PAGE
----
A wondrous story of adventure and friendship featuring a group of women who ride Icelandic horses.
"Blame it or praise it, there is no denying the wild horse in us." - Virgina Woolf
Each June, Tory Bilski meets up with fellow women travelers in Reykjavik where they head to northern Iceland, near the Greenland Sea. They escape their ordinary lives to live an extraordinary one at a horse farm perched at the edge of the world. If only for a short while.
When they first came to Thingeyar, these women were strangers to one another. The only thing they had in common was their passion for Icelandic horses. However, over the years, their relationships with each other deepens, growing older together and keeping each other young.
Combining the self-discovery of Eat, Pray, Love, the sense of place of Under the Tuscan Sun, and the danger of Wild, Wild Horses of the Summer Sun revels in Tory's quest for the "wild" inside her.
These women leave behind the usual troubles at home: illnesses, aging parents, troubled teenagers, financial worries and embrace their desire for adventure. Buoyed by their friendships with each other and their growing attachments and bonds with the otherworldly horses they ride, the warmth of Thingeyrar's midnight sun carries these women through the rest of the year's trials and travails.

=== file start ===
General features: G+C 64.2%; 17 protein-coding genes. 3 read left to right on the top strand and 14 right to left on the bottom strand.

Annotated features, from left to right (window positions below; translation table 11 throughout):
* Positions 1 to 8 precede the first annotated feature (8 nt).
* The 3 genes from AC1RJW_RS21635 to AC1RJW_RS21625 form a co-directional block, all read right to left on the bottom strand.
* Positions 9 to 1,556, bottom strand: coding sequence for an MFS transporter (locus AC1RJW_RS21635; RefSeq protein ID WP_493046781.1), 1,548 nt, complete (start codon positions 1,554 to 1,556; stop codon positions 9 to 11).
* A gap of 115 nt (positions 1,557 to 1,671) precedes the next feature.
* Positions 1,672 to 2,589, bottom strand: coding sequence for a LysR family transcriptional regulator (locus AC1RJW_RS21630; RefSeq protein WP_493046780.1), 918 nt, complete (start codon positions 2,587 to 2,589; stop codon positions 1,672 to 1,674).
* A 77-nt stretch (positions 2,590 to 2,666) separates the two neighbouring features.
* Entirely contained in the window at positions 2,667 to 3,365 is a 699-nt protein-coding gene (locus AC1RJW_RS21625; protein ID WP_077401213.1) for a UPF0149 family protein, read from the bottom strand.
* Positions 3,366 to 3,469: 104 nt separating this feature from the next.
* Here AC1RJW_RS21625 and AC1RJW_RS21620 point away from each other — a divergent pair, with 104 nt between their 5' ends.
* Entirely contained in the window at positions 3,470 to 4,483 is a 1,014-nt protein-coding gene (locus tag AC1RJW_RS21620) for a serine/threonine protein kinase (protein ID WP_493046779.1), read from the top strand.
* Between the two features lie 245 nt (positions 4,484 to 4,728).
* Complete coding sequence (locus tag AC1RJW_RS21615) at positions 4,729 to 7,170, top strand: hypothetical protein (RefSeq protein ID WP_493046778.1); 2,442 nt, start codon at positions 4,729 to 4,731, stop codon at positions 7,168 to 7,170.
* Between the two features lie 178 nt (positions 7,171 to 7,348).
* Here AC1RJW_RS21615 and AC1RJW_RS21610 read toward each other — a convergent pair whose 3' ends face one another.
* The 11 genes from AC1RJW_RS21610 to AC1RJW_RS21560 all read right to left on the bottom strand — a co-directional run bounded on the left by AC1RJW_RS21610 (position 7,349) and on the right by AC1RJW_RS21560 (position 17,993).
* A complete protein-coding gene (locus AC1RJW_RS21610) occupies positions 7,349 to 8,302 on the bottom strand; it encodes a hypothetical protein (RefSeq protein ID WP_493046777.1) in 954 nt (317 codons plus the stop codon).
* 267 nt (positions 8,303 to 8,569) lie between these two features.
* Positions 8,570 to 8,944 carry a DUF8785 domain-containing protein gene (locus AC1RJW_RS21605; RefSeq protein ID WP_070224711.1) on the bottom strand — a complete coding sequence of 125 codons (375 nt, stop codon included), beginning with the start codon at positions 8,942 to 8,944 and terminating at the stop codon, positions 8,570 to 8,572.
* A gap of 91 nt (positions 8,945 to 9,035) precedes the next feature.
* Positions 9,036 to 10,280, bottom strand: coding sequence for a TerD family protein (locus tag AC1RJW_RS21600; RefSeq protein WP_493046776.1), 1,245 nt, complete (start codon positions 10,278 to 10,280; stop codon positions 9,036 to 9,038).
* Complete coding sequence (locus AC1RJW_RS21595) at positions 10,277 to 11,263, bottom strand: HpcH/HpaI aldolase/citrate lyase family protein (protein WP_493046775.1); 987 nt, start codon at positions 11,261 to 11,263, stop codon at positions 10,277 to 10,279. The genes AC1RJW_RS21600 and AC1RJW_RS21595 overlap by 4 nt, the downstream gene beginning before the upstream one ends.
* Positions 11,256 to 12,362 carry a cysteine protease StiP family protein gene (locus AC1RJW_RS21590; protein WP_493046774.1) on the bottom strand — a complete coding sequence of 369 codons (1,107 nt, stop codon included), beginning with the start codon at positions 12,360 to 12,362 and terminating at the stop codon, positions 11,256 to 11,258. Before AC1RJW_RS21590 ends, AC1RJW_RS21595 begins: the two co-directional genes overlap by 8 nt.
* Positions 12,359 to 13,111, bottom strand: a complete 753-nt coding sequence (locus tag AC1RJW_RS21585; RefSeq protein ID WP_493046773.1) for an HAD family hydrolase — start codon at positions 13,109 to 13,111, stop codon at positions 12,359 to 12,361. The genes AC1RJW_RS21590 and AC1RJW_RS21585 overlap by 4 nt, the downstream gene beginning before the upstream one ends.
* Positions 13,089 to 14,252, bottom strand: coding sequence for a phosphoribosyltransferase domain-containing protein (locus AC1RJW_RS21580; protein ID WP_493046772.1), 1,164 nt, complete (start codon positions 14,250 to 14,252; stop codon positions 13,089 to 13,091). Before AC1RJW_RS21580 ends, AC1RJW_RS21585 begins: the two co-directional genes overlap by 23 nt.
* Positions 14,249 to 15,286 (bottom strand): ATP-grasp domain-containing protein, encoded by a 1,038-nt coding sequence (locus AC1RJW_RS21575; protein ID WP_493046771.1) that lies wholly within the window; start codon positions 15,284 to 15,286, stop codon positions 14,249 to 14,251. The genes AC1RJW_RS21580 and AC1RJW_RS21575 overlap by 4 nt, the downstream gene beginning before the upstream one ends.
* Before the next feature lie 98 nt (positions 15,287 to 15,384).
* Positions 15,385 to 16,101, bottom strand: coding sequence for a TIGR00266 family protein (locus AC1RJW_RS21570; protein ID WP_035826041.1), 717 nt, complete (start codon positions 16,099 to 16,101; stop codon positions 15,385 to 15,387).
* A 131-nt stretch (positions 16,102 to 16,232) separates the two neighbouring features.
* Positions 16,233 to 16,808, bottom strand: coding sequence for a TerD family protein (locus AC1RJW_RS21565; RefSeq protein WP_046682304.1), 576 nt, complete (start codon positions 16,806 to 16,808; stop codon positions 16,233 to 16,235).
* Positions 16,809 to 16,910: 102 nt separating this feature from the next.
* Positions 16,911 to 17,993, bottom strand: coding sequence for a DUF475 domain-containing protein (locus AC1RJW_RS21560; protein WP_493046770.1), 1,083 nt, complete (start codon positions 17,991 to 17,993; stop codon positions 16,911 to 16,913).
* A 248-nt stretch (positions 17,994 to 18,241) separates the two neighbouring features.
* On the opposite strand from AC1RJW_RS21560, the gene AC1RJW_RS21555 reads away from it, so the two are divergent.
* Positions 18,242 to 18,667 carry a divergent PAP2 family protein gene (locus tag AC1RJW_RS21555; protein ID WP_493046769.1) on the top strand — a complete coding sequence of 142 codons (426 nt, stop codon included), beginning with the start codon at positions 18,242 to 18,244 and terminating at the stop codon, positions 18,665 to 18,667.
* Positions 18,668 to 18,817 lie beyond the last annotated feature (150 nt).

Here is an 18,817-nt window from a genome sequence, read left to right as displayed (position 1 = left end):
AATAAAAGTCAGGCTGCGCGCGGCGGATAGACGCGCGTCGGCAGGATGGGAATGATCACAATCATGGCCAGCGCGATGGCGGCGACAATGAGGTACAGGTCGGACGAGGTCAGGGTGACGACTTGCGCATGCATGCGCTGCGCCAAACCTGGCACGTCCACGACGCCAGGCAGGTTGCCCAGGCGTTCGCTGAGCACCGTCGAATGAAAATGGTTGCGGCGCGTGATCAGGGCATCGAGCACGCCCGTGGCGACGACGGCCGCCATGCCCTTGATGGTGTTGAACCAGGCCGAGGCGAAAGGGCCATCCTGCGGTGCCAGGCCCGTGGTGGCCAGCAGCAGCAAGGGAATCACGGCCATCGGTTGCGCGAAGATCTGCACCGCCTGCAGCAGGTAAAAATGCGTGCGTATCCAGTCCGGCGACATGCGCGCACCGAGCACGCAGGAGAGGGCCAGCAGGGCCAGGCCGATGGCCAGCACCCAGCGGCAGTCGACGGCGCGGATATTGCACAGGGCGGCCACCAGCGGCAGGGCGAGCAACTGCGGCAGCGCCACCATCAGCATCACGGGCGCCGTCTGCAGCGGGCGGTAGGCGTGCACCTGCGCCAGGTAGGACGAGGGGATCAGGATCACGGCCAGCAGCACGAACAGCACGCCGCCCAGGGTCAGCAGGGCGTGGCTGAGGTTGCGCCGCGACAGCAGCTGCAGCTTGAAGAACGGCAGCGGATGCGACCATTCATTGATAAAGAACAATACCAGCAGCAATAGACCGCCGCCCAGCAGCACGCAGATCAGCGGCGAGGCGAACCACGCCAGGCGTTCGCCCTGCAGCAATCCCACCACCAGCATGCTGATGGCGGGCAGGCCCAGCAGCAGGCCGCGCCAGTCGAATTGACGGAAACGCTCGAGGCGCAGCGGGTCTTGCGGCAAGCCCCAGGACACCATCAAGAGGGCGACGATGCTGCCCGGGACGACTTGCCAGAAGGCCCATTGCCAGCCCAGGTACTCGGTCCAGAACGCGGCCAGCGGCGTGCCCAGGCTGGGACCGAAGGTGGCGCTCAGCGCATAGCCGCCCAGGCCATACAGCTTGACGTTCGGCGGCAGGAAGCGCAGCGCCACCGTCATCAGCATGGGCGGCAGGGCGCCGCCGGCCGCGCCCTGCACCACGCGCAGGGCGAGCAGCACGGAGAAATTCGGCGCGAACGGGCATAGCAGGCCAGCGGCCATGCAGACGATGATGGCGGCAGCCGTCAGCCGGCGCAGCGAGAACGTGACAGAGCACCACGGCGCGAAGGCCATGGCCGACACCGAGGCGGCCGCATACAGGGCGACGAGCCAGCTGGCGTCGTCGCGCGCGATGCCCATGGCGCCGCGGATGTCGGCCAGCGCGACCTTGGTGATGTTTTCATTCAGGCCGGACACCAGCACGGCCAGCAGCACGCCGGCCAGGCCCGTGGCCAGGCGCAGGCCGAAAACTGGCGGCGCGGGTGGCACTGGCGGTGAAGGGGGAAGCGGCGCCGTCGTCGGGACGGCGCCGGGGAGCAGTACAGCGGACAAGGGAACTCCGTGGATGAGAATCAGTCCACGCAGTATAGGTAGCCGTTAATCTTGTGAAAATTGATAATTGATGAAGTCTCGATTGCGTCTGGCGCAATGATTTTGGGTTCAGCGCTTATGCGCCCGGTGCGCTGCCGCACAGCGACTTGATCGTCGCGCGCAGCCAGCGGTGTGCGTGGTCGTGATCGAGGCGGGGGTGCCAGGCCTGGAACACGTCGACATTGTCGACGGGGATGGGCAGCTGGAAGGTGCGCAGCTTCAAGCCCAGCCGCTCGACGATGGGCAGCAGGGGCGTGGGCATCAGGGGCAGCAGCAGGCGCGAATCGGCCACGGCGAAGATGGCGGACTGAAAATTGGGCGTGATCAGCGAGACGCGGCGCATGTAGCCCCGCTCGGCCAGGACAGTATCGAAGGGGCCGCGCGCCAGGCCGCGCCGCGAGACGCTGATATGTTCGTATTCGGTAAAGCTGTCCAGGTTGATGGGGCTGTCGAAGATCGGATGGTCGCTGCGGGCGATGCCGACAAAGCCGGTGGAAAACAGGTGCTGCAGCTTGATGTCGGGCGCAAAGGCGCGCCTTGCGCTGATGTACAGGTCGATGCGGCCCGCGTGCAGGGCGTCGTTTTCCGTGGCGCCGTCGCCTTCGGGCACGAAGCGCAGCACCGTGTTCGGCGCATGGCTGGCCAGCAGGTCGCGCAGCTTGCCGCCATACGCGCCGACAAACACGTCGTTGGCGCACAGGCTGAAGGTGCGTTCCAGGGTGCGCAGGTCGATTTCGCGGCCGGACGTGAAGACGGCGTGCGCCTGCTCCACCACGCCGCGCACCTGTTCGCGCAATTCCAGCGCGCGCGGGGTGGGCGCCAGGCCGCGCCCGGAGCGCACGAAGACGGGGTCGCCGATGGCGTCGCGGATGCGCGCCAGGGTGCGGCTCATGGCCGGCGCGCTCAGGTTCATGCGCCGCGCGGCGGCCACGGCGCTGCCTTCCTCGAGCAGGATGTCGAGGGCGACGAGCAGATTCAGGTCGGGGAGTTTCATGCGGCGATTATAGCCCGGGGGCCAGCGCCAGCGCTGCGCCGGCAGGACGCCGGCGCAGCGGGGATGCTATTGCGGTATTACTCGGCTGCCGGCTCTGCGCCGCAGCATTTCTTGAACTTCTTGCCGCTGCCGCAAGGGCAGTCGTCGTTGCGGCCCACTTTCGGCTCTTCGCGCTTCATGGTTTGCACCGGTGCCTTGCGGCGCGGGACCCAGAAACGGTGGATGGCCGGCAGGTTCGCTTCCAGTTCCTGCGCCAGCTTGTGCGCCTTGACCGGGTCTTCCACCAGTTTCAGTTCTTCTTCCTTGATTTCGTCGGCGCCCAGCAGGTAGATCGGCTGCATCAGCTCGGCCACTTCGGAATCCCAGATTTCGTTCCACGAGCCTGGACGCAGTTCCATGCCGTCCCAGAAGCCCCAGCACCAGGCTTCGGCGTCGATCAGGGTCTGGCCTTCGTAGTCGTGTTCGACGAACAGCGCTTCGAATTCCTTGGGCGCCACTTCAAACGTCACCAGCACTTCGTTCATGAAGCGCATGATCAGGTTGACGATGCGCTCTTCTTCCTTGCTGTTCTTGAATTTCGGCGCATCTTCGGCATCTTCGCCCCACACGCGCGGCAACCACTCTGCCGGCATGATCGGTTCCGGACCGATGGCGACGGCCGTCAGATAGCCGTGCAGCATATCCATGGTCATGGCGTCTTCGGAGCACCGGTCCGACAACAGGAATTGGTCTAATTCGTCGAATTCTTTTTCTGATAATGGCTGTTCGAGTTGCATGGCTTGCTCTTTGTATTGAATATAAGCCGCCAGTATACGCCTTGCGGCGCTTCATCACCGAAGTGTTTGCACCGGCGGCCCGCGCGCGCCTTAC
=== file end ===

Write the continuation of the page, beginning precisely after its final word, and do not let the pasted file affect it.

Filled with adventure and fresh humor, as well as an incredible portrait of Iceland and its remarkable equines, Wild Horses of the Summer Sun will enthrall and delight not just horse lovers, but those of us who yearn for a little more wild in everyday life.
Debut author Bilski weaves a narrative of horses and friendship in windswept Iceland in this transportive memoir. Bilski, a married mother of two working as a Yale administrator, on a whim joins a trip to a horse farm in northern Iceland in 2004. At first, she and the other eight women at the farm are strangers, but they soon bond over their love of Icelandic horses and, over each of the following 11 years, the group returns to the farm. In an episodic, straightforward narrative, Bilski shares moments of life on the farm, including horse husbandry ("this is an equine love story and we all go gushy") and being dive-bombed by Arctic terns intent on keeping her away from their nests. Each year in June, the women left behind worries about finances, health scares, children, and parents in declining health for a month of riding along weather-beaten trails in Iceland's near-constant daylight, where "I am peacefully alone and temporarily lost." In 2015, Helga, the farm's owner, announces that she has sold the farm, but Bilski and three of the women travel back for one last nostalgic look at the farm and stay at another horse ranch but it's not the same, and it's unclear whether they'll return to Iceland. Those with adventurous spirits and healthy amounts of wanderlust will devour this charming memoir.